One week into its new, more feminine future, the Virginia Military Institute is basking in its early good fortune.
Aside from a pile of dead rats that were quickly discarded, there have been no ugly incidents to reinforce stereotypes of intolerance or capture national attention.
So far, only one of the 30 women who broke the school's 158-year-old, all-male tradition has left, unable to withstand VMI's famed "Rat Line."
The woman joined 13 male cadets who have quit under the Rat Line, a six-month ordeal in which orders and insults are shouted at first-year cadets.
The uneventful first week, VMI and its supporters say, validates the school's preparation for the first female cadets in its history. And it's drawing unflattering comparisons for The Citadel, the South Carolina school whose record in admitting women to its once all-male ranks has been spotty and criticized.
"I'm sure we'll have some road bumps," said Col. Mike Bissell, a VMI graduate and former commandant who is responsible for "assimilating" women into the school.
"But the question is, are they isolated? Is the road sound and will we be able to plow through these bumps?"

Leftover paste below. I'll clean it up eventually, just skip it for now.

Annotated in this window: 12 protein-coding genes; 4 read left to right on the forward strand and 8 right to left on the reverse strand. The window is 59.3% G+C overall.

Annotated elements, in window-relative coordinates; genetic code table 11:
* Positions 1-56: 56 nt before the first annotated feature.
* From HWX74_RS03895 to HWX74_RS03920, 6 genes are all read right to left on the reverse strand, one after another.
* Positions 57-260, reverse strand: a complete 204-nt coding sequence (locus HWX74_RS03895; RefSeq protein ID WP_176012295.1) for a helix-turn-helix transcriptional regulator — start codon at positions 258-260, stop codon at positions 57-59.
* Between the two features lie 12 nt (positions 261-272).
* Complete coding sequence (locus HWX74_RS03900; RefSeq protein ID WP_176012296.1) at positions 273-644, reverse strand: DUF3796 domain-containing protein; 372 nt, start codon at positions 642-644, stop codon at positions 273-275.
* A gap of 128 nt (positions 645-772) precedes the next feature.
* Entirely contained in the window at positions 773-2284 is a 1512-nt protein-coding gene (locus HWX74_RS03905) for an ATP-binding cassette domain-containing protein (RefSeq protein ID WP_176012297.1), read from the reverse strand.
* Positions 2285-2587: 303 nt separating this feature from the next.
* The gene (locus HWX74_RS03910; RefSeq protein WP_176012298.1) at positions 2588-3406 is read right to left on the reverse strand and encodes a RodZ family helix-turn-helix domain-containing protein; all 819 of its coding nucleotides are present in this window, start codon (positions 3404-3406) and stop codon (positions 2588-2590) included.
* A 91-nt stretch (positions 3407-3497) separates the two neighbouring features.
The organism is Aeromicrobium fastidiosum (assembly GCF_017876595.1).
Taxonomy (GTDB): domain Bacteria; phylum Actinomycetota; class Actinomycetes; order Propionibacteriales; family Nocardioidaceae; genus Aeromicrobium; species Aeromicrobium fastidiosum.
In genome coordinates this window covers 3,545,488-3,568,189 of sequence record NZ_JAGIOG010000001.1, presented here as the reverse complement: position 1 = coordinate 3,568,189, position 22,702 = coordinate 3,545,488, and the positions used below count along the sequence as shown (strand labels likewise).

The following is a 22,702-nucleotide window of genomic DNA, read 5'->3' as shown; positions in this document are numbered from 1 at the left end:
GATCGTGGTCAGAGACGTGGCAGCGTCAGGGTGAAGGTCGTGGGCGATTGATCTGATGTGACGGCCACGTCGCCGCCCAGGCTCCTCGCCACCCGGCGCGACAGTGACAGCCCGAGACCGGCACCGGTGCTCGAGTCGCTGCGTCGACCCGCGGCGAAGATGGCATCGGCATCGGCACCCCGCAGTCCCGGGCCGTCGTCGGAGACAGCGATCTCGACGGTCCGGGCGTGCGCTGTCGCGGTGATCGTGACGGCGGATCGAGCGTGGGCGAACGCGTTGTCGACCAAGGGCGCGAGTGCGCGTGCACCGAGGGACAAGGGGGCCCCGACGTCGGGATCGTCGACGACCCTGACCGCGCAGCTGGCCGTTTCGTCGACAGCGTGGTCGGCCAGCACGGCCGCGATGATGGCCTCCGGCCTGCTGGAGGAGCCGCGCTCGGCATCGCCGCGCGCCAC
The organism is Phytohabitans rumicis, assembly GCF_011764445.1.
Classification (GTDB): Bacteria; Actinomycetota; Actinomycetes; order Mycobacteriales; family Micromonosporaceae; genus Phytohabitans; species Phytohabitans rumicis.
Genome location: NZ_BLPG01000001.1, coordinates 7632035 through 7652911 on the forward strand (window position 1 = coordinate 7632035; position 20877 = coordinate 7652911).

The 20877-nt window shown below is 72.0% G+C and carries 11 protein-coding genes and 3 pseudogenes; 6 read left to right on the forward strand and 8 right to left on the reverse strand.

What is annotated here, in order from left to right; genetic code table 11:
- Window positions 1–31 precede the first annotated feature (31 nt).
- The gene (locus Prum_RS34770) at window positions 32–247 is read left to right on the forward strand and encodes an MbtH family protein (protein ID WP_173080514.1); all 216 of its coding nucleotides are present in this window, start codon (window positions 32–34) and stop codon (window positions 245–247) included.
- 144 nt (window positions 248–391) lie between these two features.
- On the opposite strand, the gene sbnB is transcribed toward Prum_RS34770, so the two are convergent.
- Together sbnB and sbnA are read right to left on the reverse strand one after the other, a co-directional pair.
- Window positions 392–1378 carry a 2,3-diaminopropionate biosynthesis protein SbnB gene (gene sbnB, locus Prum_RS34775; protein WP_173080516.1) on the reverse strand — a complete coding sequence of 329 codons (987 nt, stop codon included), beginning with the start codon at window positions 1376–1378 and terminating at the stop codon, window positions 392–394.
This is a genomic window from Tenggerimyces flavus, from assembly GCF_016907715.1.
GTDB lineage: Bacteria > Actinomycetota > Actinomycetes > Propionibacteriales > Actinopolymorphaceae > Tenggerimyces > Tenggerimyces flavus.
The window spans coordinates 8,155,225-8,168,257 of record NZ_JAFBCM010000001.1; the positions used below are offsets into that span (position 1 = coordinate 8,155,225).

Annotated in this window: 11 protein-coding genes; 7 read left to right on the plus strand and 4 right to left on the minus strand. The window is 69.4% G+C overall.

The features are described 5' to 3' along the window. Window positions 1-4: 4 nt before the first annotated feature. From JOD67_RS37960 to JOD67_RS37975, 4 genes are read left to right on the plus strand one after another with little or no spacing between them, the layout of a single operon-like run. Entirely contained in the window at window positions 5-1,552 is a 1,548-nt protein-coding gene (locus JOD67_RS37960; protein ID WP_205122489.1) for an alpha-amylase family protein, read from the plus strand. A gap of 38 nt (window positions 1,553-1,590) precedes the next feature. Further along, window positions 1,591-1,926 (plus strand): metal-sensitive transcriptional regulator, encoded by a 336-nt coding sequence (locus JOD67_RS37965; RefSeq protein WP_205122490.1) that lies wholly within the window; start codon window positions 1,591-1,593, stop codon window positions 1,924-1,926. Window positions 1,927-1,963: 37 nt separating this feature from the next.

But some observers warn that snap judgments are dangerous, given the ferocity with which publicly funded VMI fought to keep women out of its ranks and its deeply ingrained history.
"It's too soon, much too soon, to draw any conclusions," said Val Vojdik, the attorney who brought down the gender barrier at The Citadel on behalf of Shannon Faulkner. "You can't expect them to change on a dime. And you can't expect male cadets to change their attitude if their leaders are saying they wish women weren't there."
Marcia Greenberger, co-president of the Women's Law Center, a Washington-based group that closely follows gender issues, cautioned, "VMI owes these young women far more than just the absence of abuse."
Yet despite misgivings, Vojdik and others concede that the path VMI has taken toward admitting and protecting female cadets is superior to the one taken by The Citadel.
The South Carolina school found infamy in the way it treated Faulkner during her brief stay in 1995, and for the even harsher reception it gave to the four women who enrolled last year.
Two of those women left the school alleging harassment after their clothes were set on fire by male cadets.
This year, 19 women have enrolled at The Citadel, bringing the school closer to the important "critical mass" that enables students to support each other during stressful periods.
While VMI fought just as fiercely as The Citadel to bar women, it has been far more aggressive in recruiting suitable women to take part in what a letter to potential female cadets called VMI's "fresh new chapter in its long and celebrated history."
"All VMI alumni were aggravated and saddened" when the U.S. Supreme Court ordered the admission of women, said VMI's Bissell.
"But we fought the good fight and we lost. So, as good soldiers, we salute, and we do it the best of any college in this country."